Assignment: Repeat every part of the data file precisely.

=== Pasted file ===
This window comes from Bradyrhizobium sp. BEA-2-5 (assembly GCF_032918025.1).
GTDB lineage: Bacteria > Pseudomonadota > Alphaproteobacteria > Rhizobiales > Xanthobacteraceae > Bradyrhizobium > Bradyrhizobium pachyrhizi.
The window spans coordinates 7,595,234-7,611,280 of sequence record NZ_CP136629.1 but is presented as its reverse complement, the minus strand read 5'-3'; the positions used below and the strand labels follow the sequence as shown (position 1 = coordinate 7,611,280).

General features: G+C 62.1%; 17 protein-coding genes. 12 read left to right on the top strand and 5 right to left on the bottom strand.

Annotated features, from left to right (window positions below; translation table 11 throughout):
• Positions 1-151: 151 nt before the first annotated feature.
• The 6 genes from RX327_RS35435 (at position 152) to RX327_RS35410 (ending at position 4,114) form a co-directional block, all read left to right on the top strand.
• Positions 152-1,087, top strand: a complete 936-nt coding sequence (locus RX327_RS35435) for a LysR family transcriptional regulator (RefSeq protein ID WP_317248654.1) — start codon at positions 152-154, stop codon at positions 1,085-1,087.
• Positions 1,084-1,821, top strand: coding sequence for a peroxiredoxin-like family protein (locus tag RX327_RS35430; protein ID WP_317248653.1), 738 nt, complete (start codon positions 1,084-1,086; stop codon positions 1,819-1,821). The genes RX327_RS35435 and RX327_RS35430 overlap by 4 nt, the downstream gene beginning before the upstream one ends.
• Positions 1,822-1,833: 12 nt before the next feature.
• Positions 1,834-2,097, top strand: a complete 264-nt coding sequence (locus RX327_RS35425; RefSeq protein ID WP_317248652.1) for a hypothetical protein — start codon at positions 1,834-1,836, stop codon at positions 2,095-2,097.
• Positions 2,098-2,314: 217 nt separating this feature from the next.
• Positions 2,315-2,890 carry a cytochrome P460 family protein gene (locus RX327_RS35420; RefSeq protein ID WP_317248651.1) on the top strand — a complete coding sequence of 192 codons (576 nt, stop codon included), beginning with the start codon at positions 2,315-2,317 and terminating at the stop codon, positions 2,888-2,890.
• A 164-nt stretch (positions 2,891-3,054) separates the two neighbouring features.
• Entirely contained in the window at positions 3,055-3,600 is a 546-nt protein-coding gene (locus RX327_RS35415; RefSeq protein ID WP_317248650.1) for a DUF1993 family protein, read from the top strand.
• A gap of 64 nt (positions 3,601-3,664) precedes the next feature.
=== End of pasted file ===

This window comes from Bradyrhizobium sp. BEA-2-5 (assembly GCF_032918025.1).
GTDB lineage: Bacteria > Pseudomonadota > Alphaproteobacteria > Rhizobiales > Xanthobacteraceae > Bradyrhizobium > Bradyrhizobium pachyrhizi.
The window spans coordinates 7,595,234-7,611,280 of sequence record NZ_CP136629.1 but is presented as its reverse complement, the minus strand read 5'-3'; the positions used below and the strand labels follow the sequence as shown (position 1 = coordinate 7,611,280).

General features: G+C 62.1%; 17 protein-coding genes. 12 read left to right on the top strand and 5 right to left on the bottom strand.

Annotated features, from left to right (window positions below; translation table 11 throughout):
• Positions 1-151: 151 nt before the first annotated feature.
• The 6 genes from RX327_RS35435 (at position 152) to RX327_RS35410 (ending at position 4,114) form a co-directional block, all read left to right on the top strand.
• Positions 152-1,087, top strand: a complete 936-nt coding sequence (locus RX327_RS35435) for a LysR family transcriptional regulator (RefSeq protein ID WP_317248654.1) — start codon at positions 152-154, stop codon at positions 1,085-1,087.
• Positions 1,084-1,821, top strand: coding sequence for a peroxiredoxin-like family protein (locus tag RX327_RS35430; protein ID WP_317248653.1), 738 nt, complete (start codon positions 1,084-1,086; stop codon positions 1,819-1,821). The genes RX327_RS35435 and RX327_RS35430 overlap by 4 nt, the downstream gene beginning before the upstream one ends.
• Positions 1,822-1,833: 12 nt before the next feature.
• Positions 1,834-2,097, top strand: a complete 264-nt coding sequence (locus RX327_RS35425; RefSeq protein ID WP_317248652.1) for a hypothetical protein — start codon at positions 1,834-1,836, stop codon at positions 2,095-2,097.
• Positions 2,098-2,314: 217 nt separating this feature from the next.
• Positions 2,315-2,890 carry a cytochrome P460 family protein gene (locus RX327_RS35420; RefSeq protein ID WP_317248651.1) on the top strand — a complete coding sequence of 192 codons (576 nt, stop codon included), beginning with the start codon at positions 2,315-2,317 and terminating at the stop codon, positions 2,888-2,890.
• A 164-nt stretch (positions 2,891-3,054) separates the two neighbouring features.
• Entirely contained in the window at positions 3,055-3,600 is a 546-nt protein-coding gene (locus RX327_RS35415; RefSeq protein ID WP_317248650.1) for a DUF1993 family protein, read from the top strand.
• A gap of 64 nt (positions 3,601-3,664) precedes the next feature.